Jazz Jottings February 2024

Larry Linkin has the unique distinction of having had an extensive and varied career as a performing musician, and who has also made a substantial contribution to the business side of the industry through his 24-year leadership of the National Association of Music Merchants (NAMM), a worldwide organization that represents the interests of music manufacturers, retailers and distributors in over 100 countries in promoting music-making advocacy and music education.

“Link,” as he is widely known, was a clarinet soloist with the University of Iowa Concert Band while in college and for three years was a member of the NORAD international band representing the four branches of military service from the United States and Canada. For 19 years, he traveled the seas as a headliner on Holland-America cruise ships, which took him around the world four times. He has performed at Carnegie Hall and in various Las Vegas venues and received honorary doctoral degrees from the Berklee College of Music and Duquesne University.

Red Wood Coast

He started in the business as a road salesman for brass and woodwind instruments. His first involvement with NAMM was as Director of Planning & Development for the organization’s trade shows. He doubled the exhibit space in just four years. He left NAMM to become president of Slingerland/Deagan, the leading drum manufacturer, and vice president of C.G. Conn, the world-renowned wind instrument company. A man of strong opinions, he readily acknowledges he’s been fired twice when he clashed with management. Proving that turnabout is fair play, he also reveals that he fired Buddy Rich when the legendary drummer was a featured artist for Slingerland.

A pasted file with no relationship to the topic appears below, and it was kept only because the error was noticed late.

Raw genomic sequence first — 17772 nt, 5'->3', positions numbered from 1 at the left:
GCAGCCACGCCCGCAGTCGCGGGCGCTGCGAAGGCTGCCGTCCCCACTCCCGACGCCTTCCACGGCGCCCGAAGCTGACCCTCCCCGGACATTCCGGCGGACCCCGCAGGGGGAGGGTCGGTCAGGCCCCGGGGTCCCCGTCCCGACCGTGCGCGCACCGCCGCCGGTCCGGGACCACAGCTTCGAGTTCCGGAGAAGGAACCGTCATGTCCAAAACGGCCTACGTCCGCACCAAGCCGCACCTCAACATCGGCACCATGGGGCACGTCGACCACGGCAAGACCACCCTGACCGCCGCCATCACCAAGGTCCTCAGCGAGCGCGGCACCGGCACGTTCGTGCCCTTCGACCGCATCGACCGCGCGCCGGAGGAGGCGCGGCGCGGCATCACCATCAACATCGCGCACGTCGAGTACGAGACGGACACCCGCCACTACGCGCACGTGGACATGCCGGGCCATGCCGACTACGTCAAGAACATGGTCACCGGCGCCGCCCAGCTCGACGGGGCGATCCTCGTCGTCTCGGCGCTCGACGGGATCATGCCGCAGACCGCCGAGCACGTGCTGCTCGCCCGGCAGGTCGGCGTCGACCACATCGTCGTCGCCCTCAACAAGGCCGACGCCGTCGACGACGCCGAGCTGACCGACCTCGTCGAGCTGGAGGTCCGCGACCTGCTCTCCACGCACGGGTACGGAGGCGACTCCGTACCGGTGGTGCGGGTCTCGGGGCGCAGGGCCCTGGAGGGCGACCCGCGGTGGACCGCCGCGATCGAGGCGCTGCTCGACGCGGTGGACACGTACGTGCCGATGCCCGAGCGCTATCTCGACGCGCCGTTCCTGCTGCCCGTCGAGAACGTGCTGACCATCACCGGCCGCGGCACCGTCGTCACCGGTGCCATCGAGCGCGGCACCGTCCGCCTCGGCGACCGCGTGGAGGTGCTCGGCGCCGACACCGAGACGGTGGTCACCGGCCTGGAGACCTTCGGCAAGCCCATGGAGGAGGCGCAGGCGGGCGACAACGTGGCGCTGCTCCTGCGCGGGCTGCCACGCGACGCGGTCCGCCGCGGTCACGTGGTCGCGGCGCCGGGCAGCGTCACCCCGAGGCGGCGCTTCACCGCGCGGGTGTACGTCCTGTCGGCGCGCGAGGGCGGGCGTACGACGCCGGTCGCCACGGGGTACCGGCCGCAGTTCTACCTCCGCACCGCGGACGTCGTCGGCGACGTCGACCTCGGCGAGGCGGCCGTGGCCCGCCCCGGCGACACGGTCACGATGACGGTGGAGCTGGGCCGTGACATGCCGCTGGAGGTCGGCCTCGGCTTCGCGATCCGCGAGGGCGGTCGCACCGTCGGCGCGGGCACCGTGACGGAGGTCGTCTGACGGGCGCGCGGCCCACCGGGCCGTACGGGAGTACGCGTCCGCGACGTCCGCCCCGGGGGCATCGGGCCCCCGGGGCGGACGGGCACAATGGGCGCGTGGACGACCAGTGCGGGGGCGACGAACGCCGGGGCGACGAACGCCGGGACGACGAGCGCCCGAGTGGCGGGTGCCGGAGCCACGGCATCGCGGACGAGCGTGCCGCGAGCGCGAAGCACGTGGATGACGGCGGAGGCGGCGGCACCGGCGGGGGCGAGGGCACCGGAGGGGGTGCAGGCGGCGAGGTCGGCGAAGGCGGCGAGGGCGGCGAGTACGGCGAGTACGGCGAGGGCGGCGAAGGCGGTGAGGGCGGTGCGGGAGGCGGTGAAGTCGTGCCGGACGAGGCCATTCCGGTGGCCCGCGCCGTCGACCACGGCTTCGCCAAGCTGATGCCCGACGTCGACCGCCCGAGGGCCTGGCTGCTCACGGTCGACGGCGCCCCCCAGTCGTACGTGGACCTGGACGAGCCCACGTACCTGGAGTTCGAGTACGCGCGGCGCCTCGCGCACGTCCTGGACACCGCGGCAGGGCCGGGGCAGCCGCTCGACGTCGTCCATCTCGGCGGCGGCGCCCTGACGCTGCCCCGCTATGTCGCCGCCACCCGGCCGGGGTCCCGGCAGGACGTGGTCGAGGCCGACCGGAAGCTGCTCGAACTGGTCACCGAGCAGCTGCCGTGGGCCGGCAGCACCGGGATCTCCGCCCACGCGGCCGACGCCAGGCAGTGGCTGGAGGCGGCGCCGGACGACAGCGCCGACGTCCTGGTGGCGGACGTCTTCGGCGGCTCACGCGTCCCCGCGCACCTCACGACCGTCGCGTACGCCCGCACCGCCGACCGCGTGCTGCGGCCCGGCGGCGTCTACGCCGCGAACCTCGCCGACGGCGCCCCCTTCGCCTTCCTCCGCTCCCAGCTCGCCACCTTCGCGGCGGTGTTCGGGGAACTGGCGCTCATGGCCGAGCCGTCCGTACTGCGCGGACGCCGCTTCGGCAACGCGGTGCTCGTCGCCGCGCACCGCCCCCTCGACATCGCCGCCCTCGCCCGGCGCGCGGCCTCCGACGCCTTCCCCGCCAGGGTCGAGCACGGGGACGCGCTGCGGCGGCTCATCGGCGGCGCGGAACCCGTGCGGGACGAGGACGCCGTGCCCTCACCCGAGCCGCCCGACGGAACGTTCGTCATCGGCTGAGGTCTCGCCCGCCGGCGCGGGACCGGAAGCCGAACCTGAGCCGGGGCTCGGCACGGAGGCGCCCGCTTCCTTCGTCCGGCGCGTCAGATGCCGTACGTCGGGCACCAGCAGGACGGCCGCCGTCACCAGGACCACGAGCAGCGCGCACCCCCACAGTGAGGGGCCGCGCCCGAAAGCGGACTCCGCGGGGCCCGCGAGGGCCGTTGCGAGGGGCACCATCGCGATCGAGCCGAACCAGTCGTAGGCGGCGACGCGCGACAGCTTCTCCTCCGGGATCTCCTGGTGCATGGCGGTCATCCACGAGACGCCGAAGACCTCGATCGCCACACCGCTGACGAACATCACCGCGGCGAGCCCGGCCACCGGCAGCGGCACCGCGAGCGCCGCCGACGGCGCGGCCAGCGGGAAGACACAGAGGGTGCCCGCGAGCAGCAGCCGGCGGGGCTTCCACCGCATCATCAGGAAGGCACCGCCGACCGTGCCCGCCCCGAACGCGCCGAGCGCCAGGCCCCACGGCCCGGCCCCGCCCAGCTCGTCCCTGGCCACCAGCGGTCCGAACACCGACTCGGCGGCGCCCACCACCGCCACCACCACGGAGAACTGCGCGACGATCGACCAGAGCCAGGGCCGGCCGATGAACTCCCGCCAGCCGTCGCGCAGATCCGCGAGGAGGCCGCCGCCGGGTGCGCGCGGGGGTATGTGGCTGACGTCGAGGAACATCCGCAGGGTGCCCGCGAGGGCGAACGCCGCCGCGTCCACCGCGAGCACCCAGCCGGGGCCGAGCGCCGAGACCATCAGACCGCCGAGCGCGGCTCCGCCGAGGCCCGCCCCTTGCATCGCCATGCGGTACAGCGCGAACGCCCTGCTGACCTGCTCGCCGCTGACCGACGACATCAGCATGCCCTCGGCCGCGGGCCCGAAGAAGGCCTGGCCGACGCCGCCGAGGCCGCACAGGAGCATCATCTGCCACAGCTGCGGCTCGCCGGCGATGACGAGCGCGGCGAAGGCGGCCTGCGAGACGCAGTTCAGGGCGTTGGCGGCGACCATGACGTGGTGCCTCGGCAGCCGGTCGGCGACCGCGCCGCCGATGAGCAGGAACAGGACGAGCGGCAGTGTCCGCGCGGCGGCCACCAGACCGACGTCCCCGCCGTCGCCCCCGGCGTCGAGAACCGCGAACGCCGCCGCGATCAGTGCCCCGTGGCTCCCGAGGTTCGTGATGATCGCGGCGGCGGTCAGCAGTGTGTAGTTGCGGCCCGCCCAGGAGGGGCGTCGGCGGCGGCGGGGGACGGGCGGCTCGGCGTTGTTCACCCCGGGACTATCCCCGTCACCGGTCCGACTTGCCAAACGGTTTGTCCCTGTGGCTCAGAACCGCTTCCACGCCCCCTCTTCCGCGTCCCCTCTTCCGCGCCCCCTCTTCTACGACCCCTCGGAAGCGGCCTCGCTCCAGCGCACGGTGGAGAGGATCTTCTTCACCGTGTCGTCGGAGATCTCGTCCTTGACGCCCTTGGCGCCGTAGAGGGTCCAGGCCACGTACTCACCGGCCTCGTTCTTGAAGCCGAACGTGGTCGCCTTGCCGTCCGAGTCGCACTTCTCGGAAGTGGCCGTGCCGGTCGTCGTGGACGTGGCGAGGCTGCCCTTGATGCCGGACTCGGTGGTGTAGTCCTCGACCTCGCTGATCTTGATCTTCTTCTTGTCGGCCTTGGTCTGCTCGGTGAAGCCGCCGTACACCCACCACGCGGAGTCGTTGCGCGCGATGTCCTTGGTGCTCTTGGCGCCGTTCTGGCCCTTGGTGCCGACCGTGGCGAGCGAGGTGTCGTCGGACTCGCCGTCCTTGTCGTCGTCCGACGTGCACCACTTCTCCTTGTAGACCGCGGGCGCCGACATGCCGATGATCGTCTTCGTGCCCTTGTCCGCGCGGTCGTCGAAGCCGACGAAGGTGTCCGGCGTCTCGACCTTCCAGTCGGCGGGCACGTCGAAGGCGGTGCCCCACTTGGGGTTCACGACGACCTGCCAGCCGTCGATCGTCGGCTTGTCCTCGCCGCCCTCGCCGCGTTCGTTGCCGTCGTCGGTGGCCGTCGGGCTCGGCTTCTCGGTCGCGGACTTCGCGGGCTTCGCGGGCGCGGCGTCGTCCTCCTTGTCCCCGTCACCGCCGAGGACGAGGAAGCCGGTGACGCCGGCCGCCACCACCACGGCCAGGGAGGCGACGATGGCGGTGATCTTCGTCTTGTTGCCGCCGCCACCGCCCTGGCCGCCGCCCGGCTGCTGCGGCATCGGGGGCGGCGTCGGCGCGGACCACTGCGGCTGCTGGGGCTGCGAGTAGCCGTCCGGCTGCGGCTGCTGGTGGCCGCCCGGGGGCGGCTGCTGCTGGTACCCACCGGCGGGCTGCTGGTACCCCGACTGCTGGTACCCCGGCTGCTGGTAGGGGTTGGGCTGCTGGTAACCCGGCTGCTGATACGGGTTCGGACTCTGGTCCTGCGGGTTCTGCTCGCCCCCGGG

Rejoins NAMM

He rejoined NAMM as President/CEO in 1980 and retired in 2001. He has devoted time and energy to educating and helping aspiring musicians and has spearheaded funding for research that proved young people who study and perform music do better in math, the sciences and all other areas of learning.

“I’ve played every clarinet on the planet,” he acknowledges, having once owned 28 versions of the instrument. He used five different clarinets when performing “Five Dances for Five Clarinets,” a suite for the clarinet family by Alfred Reed. He lectures frequently on the history of the clarinet and demonstrates different styles and sounds throughout his talk.

Hot Jazz Jubile

Going back to the origin of the instrument, Link informs his audiences that the name “clarinet” comes from “clarino” or “small trumpet.” A Nuremberg instrument maker Johann Christoph Denner is generally credited with inventing the instrument at the start of the 17th century, although a similar instrument – the chalumeau – was already in existence.

He explains that the clarinet family is composed of a number of similar instruments in various sizes such as the piccolo or octave clarinet, alto clarinet, bass clarinet and contrabass clarinet. The instrument produces sound by means of a single reed attached to the mouthpiece. Up until the first half of the 18th century, it only had two keys, but more keys were added to be able to play chromatic scales and cleaner notes.

According to Link, the key to playing classical music is to play the tune correctly and as written by the composer, while jazz allows far more ad libbing and improvisation. The B-flat clarinet is most commonly used in jazz.

Having his audience’s rapt attention, Larry Linkin proceeds to demonstrate why the clarinet enables composers and musicians to express many different feelings and for the audience to feel such a wide range of emotions as he plays Mozart’s Clarinet Concerto or his favorite jazz tune, 12th Street Rag.